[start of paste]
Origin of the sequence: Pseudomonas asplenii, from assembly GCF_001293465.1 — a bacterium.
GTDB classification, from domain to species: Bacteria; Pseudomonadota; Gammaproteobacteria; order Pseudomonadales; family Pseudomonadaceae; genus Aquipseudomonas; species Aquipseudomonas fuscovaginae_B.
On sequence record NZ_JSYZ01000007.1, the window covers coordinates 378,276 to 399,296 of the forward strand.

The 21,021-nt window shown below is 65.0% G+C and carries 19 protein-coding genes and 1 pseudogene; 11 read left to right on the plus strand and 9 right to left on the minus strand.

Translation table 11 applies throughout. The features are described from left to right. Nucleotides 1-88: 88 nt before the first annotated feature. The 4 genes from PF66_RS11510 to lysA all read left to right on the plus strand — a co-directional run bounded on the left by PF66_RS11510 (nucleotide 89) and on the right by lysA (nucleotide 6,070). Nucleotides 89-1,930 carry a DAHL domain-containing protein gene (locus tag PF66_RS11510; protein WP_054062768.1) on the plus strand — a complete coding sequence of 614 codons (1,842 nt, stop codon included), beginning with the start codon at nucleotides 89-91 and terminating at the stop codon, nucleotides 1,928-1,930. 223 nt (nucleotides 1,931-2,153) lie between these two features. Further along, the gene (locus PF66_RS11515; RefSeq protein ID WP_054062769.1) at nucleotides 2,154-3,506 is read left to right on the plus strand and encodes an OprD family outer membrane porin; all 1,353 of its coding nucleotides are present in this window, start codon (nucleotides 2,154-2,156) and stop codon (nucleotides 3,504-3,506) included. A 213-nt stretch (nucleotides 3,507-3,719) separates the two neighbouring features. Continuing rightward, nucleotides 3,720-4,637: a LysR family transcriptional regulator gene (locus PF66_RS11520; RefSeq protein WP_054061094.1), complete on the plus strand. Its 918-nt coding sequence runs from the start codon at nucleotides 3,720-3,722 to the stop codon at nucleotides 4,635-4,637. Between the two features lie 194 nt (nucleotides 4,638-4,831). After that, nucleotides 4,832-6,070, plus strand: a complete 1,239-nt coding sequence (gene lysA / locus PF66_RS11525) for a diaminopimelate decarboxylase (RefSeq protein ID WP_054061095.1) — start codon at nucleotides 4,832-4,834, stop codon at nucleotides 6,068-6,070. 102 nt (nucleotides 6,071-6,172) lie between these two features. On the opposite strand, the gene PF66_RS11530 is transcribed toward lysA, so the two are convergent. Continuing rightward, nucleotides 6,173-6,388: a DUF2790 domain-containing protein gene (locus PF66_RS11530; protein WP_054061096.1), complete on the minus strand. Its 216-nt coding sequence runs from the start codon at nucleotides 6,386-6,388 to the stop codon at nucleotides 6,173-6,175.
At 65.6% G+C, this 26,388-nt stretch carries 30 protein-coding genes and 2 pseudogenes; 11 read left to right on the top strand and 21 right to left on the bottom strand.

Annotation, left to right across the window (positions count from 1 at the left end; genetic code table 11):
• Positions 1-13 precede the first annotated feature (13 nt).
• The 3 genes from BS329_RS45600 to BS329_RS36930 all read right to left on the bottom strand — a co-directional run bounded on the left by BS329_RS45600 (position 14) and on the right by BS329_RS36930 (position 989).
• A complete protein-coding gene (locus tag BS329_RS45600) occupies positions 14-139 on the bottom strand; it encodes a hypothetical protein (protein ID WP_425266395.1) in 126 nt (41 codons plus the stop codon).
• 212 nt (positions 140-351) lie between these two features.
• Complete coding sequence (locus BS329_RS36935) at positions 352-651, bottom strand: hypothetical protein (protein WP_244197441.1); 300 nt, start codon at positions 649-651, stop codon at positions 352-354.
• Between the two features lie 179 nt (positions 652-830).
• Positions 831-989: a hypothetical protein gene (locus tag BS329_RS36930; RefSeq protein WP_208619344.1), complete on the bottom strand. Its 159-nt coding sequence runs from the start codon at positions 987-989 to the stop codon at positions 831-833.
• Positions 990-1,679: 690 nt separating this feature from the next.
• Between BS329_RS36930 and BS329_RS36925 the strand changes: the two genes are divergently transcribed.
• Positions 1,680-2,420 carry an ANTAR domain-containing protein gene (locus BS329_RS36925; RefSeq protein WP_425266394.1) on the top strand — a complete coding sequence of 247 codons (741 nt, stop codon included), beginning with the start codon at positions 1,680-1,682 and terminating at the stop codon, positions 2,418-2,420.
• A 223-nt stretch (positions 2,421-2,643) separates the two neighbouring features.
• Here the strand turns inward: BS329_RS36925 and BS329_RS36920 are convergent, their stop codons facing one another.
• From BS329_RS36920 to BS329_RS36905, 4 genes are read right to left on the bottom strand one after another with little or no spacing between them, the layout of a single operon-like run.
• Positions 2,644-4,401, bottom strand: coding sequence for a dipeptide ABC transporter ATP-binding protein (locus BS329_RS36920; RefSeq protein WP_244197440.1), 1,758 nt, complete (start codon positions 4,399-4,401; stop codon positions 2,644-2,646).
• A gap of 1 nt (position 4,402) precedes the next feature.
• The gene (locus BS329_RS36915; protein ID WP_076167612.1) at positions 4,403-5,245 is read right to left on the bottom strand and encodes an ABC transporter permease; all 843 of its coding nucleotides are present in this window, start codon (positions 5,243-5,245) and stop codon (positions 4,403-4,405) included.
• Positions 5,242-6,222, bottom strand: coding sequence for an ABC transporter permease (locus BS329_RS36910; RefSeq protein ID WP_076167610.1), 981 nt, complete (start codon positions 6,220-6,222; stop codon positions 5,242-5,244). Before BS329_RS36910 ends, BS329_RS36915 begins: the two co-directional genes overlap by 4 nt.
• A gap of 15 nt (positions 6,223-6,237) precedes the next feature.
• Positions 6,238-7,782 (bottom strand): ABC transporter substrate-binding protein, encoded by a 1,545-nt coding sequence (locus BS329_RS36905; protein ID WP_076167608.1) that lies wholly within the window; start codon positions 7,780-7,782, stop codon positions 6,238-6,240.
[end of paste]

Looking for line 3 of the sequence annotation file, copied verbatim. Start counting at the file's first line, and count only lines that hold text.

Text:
On sequence record NZ_JSYZ01000007.1, the window covers coordinates 378,276 to 399,296 of the forward strand.